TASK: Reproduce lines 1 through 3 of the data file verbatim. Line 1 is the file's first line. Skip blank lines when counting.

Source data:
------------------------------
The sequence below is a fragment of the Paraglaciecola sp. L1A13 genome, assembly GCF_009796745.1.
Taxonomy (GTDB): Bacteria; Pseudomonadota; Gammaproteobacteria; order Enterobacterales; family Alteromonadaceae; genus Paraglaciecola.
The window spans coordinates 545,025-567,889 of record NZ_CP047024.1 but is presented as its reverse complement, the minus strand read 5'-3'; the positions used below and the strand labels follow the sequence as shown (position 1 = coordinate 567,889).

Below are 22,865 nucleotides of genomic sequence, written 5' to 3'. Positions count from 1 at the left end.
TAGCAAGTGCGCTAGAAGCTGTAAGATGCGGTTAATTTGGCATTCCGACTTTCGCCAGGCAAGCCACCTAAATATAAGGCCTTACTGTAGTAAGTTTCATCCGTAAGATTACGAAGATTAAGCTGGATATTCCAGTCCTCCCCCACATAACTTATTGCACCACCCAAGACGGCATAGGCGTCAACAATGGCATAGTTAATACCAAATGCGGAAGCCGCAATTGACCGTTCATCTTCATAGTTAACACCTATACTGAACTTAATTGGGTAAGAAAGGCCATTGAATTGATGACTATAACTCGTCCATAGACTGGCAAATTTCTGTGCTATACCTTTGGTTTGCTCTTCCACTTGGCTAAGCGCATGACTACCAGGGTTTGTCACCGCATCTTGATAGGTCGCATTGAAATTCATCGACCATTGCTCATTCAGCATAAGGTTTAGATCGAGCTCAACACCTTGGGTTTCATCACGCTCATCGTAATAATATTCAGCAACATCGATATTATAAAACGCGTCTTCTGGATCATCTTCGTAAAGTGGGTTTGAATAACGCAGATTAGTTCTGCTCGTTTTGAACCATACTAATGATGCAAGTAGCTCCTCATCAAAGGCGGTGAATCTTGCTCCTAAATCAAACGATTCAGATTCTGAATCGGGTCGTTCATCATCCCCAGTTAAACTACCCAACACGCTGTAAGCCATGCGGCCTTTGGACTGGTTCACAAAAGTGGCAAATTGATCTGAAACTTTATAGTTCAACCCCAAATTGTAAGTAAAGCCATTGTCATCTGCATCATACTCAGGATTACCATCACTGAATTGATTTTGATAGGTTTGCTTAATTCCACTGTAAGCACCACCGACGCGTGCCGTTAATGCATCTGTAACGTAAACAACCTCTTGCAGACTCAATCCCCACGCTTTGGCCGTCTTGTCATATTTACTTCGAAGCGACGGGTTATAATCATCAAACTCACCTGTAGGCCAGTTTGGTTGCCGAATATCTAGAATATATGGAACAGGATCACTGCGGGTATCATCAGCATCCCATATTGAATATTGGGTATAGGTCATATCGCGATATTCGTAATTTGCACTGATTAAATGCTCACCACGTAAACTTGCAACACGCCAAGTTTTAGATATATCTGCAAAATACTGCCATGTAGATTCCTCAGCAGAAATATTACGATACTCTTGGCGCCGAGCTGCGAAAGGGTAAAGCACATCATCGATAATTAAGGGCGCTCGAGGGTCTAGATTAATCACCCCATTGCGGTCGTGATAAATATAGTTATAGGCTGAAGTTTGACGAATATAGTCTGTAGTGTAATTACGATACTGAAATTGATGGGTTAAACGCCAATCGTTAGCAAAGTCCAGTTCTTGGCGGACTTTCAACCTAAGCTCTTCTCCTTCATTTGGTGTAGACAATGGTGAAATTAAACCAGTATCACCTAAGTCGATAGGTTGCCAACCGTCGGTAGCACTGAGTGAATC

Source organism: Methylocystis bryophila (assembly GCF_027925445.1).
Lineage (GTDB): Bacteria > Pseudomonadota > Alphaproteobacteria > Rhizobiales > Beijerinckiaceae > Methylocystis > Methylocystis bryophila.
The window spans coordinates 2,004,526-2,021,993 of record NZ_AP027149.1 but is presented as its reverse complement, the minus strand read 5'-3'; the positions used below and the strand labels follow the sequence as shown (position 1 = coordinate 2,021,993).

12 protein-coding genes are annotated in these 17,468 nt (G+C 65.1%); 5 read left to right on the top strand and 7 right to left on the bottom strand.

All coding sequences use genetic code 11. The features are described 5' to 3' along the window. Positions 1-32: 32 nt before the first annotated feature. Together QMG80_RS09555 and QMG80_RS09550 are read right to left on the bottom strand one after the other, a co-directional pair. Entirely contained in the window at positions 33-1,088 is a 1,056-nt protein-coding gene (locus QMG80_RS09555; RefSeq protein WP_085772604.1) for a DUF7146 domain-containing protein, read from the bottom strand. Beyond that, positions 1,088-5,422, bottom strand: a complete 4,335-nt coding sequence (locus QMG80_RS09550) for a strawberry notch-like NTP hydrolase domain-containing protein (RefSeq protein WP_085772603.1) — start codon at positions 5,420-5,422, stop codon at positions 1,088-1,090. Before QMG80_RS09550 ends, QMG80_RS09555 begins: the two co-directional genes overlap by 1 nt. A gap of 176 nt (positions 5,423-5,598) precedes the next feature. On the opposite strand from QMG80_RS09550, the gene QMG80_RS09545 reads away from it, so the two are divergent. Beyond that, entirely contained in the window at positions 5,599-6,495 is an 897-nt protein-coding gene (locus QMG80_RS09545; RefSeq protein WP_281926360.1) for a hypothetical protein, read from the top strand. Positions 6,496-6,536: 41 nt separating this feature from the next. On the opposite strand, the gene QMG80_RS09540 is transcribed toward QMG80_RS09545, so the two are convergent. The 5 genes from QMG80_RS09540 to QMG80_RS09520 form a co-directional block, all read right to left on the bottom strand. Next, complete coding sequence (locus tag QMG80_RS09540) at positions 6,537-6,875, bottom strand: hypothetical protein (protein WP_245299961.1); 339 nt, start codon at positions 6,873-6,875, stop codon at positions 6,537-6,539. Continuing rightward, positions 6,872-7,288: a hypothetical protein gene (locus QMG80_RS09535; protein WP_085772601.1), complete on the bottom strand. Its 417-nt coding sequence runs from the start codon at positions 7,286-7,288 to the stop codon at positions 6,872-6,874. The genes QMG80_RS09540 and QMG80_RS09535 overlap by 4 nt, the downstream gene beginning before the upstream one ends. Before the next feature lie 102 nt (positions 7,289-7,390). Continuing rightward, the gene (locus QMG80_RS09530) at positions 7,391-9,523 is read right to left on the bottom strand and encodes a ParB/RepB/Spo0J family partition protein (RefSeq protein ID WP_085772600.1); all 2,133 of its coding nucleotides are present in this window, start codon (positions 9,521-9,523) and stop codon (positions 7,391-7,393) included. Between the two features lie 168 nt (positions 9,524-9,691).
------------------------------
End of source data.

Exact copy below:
The sequence below is a fragment of the Paraglaciecola sp. L1A13 genome, assembly GCF_009796745.1.
Taxonomy (GTDB): Bacteria; Pseudomonadota; Gammaproteobacteria; order Enterobacterales; family Alteromonadaceae; genus Paraglaciecola.
The window spans coordinates 545,025-567,889 of record NZ_CP047024.1 but is presented as its reverse complement, the minus strand read 5'-3'; the positions used below and the strand labels follow the sequence as shown (position 1 = coordinate 567,889).